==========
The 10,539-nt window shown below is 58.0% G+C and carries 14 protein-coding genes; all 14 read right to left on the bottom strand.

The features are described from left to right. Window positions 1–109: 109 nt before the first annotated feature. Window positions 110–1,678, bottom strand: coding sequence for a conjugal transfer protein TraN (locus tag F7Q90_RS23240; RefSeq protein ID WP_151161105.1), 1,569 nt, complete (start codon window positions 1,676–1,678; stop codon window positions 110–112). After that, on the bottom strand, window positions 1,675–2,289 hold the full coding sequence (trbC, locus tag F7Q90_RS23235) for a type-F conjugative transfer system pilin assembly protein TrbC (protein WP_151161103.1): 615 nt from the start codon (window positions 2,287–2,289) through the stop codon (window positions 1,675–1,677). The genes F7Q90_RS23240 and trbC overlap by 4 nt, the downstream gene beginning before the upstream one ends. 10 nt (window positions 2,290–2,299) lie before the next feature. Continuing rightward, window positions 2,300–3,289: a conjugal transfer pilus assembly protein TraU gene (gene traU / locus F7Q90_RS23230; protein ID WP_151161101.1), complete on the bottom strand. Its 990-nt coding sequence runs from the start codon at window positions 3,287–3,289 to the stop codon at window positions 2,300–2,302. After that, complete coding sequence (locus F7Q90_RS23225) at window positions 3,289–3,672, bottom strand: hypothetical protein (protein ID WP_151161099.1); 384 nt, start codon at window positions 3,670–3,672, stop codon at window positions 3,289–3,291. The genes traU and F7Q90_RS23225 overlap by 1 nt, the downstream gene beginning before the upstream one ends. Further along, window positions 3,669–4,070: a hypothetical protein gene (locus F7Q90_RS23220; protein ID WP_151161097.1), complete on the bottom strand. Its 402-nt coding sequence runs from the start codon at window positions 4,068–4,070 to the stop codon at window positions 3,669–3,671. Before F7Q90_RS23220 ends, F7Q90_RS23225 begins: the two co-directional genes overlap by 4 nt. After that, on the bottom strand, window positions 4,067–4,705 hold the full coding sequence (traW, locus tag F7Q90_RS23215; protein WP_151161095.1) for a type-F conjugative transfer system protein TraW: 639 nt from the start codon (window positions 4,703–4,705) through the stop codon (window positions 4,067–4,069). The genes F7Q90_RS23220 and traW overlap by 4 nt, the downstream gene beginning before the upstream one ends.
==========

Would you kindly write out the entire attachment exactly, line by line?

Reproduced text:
The 10,539-nt window shown below is 58.0% G+C and carries 14 protein-coding genes; all 14 read right to left on the bottom strand.

The features are described from left to right. Window positions 1–109: 109 nt before the first annotated feature. Window positions 110–1,678, bottom strand: coding sequence for a conjugal transfer protein TraN (locus tag F7Q90_RS23240; RefSeq protein ID WP_151161105.1), 1,569 nt, complete (start codon window positions 1,676–1,678; stop codon window positions 110–112). After that, on the bottom strand, window positions 1,675–2,289 hold the full coding sequence (trbC, locus tag F7Q90_RS23235) for a type-F conjugative transfer system pilin assembly protein TrbC (protein WP_151161103.1): 615 nt from the start codon (window positions 2,287–2,289) through the stop codon (window positions 1,675–1,677). The genes F7Q90_RS23240 and trbC overlap by 4 nt, the downstream gene beginning before the upstream one ends. 10 nt (window positions 2,290–2,299) lie before the next feature. Continuing rightward, window positions 2,300–3,289: a conjugal transfer pilus assembly protein TraU gene (gene traU / locus F7Q90_RS23230; protein ID WP_151161101.1), complete on the bottom strand. Its 990-nt coding sequence runs from the start codon at window positions 3,287–3,289 to the stop codon at window positions 2,300–2,302. After that, complete coding sequence (locus F7Q90_RS23225) at window positions 3,289–3,672, bottom strand: hypothetical protein (protein ID WP_151161099.1); 384 nt, start codon at window positions 3,670–3,672, stop codon at window positions 3,289–3,291. The genes traU and F7Q90_RS23225 overlap by 1 nt, the downstream gene beginning before the upstream one ends. Further along, window positions 3,669–4,070: a hypothetical protein gene (locus F7Q90_RS23220; protein ID WP_151161097.1), complete on the bottom strand. Its 402-nt coding sequence runs from the start codon at window positions 4,068–4,070 to the stop codon at window positions 3,669–3,671. Before F7Q90_RS23220 ends, F7Q90_RS23225 begins: the two co-directional genes overlap by 4 nt. After that, on the bottom strand, window positions 4,067–4,705 hold the full coding sequence (traW, locus tag F7Q90_RS23215; protein WP_151161095.1) for a type-F conjugative transfer system protein TraW: 639 nt from the start codon (window positions 4,703–4,705) through the stop codon (window positions 4,067–4,069). The genes F7Q90_RS23220 and traW overlap by 4 nt, the downstream gene beginning before the upstream one ends.